Many parents worry about their new teen drivers becoming distracted on the road—especially as smartphone ownership is the norm for today’s teens. However, teaching teens to be mindful while driving and gain the experience needed to become defensive drivers is integral to ensuring that young drivers stay safe behind the wheel.
Driver’s education courses are prevalent online for teens. While these instructional curricula help teens learn driving basics and safety, they might not teach self-awareness and defensive techniques on the road. Learning the basics of the road and traffic laws help teens pass written and driver’s tests, but the nuances of driving—those on-the road lessons that only experience can reveal—are what may help keep teens from becoming a statistic.
Thankfully, many organizations offer driving instruction that helps teens learn these defensive techniques. Driver’s ed won’t teach a teen how to navigate a car when it hydroplanes through water, how to safely drive in dangerous conditions, or even how to negotiate traffic dilemmas. These are all situations, however, that young drivers must learn before they are confronted with them on the road. Panic is a dangerous—and potentially fatal—reaction behind the wheel. But when a teen or experienced driver can keep a level head on the road, they may be able to safely navigate a dangerous situation.
The Driver’s Edge program is one of many that aim to lower the number of crashes among young drivers through the instruction of defensive driving techniques. Driver’s Edge puts young drivers into the driver’s seat to experience some of the dangerous situations they may encounter on the road. The program’s instructors are race car drivers who help young drivers learn to navigate skidding, ABS braking, lane changing to avoid crashes and more.
Parents who don’t have access to professional driving courses can still teach their teens the art of defensive driving. Taking young drivers to a secluded parking lot after a rain or snow storm can help teach drivers how to handle their vehicle in inclement weather. They also can experience skidding or sliding in a controlled area, without worrying about a potential crash.
A safety checklist also may be beneficial. This checklist doesn’t just detail what teens need to know behind the wheel, but, rather, what parents must remember to teach young drivers. So what does your young driver need to know beyond the basics? Our defensive driving checklist sums-up the lessons that every parent or guardian must ensure teens and young drivers learn before driving solo:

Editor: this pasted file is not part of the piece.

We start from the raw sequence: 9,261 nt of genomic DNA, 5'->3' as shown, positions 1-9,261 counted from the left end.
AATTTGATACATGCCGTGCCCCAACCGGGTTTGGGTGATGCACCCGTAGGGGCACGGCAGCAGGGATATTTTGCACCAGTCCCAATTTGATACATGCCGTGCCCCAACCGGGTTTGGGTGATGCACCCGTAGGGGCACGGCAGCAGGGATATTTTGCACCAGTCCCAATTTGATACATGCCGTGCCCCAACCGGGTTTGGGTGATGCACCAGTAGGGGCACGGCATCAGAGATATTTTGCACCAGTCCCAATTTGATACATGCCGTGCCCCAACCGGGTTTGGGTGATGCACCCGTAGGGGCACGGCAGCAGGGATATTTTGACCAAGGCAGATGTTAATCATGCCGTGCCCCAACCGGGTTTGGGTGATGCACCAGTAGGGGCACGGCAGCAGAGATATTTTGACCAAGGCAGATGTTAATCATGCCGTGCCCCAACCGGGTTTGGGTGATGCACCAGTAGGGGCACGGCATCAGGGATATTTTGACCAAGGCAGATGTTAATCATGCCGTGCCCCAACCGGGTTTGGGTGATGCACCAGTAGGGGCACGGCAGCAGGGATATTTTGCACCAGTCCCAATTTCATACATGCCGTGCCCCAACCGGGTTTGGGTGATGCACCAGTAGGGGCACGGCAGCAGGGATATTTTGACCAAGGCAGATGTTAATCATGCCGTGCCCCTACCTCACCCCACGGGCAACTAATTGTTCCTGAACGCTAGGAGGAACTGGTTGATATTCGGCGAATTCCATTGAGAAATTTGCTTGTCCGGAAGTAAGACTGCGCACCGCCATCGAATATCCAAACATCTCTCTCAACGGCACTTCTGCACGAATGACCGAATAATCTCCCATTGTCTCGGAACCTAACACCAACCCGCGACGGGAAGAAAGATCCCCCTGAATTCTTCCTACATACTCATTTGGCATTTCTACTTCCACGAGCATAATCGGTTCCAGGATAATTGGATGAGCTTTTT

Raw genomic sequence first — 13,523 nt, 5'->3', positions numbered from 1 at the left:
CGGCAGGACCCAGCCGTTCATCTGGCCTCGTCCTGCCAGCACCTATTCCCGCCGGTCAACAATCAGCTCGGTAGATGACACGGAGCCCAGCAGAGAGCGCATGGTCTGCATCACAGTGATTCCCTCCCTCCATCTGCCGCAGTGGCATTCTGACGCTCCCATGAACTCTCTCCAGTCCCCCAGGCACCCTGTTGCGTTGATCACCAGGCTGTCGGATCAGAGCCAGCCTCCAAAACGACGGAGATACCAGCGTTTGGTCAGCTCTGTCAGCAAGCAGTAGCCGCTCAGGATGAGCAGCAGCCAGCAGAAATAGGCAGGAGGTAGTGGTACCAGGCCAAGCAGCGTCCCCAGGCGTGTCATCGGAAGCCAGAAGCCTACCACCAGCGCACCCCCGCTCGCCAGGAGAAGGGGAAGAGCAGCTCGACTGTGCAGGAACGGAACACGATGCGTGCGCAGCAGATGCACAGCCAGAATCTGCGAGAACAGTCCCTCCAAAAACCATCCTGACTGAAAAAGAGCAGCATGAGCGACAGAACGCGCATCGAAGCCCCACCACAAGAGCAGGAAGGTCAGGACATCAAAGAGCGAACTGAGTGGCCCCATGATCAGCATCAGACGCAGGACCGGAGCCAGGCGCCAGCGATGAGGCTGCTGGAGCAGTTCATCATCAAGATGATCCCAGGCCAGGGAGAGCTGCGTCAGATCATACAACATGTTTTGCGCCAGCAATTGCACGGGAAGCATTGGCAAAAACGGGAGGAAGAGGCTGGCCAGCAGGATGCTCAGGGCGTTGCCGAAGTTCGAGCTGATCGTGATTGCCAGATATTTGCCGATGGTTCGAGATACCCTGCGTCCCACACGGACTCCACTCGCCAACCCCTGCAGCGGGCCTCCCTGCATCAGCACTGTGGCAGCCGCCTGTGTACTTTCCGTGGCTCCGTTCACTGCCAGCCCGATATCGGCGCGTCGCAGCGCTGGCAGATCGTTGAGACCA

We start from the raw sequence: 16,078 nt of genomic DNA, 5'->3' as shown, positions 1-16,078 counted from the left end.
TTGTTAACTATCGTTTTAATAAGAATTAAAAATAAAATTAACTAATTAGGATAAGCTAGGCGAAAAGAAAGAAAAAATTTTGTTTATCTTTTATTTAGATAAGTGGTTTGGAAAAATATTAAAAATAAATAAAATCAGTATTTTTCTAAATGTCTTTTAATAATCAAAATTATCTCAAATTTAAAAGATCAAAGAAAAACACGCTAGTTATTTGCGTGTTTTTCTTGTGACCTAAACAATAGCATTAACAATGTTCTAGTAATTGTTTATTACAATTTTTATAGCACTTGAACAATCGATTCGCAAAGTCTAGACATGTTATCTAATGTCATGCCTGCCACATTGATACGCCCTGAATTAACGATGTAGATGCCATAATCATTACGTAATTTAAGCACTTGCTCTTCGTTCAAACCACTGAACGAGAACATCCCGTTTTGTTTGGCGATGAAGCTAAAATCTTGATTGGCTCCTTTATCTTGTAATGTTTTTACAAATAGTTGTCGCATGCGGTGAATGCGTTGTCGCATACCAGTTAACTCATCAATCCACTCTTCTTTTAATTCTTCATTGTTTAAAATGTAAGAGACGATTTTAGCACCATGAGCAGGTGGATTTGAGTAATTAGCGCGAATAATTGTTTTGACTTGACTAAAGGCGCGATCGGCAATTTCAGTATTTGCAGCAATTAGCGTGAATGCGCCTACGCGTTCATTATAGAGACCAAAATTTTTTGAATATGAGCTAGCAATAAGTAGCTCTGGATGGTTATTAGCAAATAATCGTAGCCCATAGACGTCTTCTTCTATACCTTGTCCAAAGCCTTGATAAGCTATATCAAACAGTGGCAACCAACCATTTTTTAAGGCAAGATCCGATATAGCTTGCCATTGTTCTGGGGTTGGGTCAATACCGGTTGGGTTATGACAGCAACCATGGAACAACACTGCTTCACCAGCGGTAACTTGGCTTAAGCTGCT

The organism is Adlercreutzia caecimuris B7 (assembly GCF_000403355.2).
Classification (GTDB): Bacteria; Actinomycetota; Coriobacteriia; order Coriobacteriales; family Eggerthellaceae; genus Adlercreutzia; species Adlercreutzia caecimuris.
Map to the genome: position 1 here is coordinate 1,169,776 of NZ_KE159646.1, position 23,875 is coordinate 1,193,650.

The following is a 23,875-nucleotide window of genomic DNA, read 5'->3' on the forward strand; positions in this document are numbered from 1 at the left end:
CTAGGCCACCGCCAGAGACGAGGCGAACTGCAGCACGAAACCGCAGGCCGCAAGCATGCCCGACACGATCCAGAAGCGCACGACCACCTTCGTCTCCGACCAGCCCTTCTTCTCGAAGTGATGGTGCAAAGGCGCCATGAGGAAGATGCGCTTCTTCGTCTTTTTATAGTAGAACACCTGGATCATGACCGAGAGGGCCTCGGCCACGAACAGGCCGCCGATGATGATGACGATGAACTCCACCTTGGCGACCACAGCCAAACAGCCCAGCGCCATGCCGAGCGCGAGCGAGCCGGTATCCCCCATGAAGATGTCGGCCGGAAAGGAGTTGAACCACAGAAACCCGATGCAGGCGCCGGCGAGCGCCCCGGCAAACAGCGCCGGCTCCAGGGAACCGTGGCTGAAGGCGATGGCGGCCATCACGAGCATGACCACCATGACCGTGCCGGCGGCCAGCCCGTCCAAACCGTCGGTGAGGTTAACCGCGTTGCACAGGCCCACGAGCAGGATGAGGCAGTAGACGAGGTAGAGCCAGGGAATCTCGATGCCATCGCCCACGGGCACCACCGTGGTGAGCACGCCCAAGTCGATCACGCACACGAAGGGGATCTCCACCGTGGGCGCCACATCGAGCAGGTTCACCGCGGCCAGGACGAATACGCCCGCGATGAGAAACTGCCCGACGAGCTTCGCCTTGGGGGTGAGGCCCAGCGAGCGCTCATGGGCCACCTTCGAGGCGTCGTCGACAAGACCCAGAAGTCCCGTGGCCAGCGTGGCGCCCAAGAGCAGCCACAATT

1. ABS braking.
Driver’s Edge focuses on teaching ABS braking techniques for a reason. When a driver hits the brakes on a car equipped with ABS, the system engages and the driver feels a sense of skidding. This can be scary for a young driver who assumes that hitting the brakes hard will elicit an immediate stop. All young drivers should exercise stopping the car with ABS. Parents, again, should ensure drivers practice in a remote area to prevent any crashes. Allow teens to feel what happens when the brakes engage, and teach them how to brake efficiently.
2. Keeping a safe distance.
The rule of thumb for driving is that there should be at least three to five seconds between your car and the one in front of you. Keeping a safe distance ensures that drivers have enough distance between the car in front of them if they must stop suddenly. Keeping a safe distance is essential to safety—especially on highways and high-speed areas.
3. Handling a vehicle in bad weather.
Losing control of the car during bad weather is frightening if a driver is unprepared. Practice driving in all weather conditions, and have young drivers stop and maneuver during driving exercises. Allow them to experience sliding in a safe area, because they need to know how to react when they are faced with the issue on the road.
Young drivers should not be challenging the speed limit. This should be an understood and well applied rule of the road. One of the biggest challenges for young drivers, however, is maintaining a consistent speed. Before drivers head onto major highways and byways, be sure they know how to maintain their speed.
5. Passing and changing lanes.
Some vehicles pose a safety hazard on the road, and young drivers should make an effort to not be near them on the road. All young drivers must also learn how to pass another vehicle safely; this means passing on the left (never the right!). And young drivers should only pass a vehicle that poses a threat on the road—swerving, inconsistent speeds or driving too slow. Changing lanes also is a must to avoid crashes. Have teens practice techniques to ensure they feel comfortable and safe on the road. Just be sure to practice when highways or other roads aren’t congested—avoid rush hours and holidays.
6. Vehicle emergencies.
At some point, a tire will pop or another issue will arise with a vehicle. Teens must know how to safely pull over when a vehicle emergency occurs. All drivers also should also learn how to change a tire and check oil. While many insurance providers offer roadside assistance, sometimes the wait is long. Drivers should be able to manage emergencies when and if necessary.
These defensive driving tips are not an exhaustive list of every technique that young drivers must learn. No matter what tips and defensive driving techniques your family focuses on when it comes to driver safety, incorporate all safe driving rules and regulations in a Safe Driving Contract to ensure that your family’s rules of the road are understood and followed. Teens should sign this contract and have a copy for reference. Your family’s contract also should stipulate the consequences for any violations, because driving is a privilege…not a right!
Want to start protecting your teen and teaching good driving habits today? Check out Focus by TeenDrive!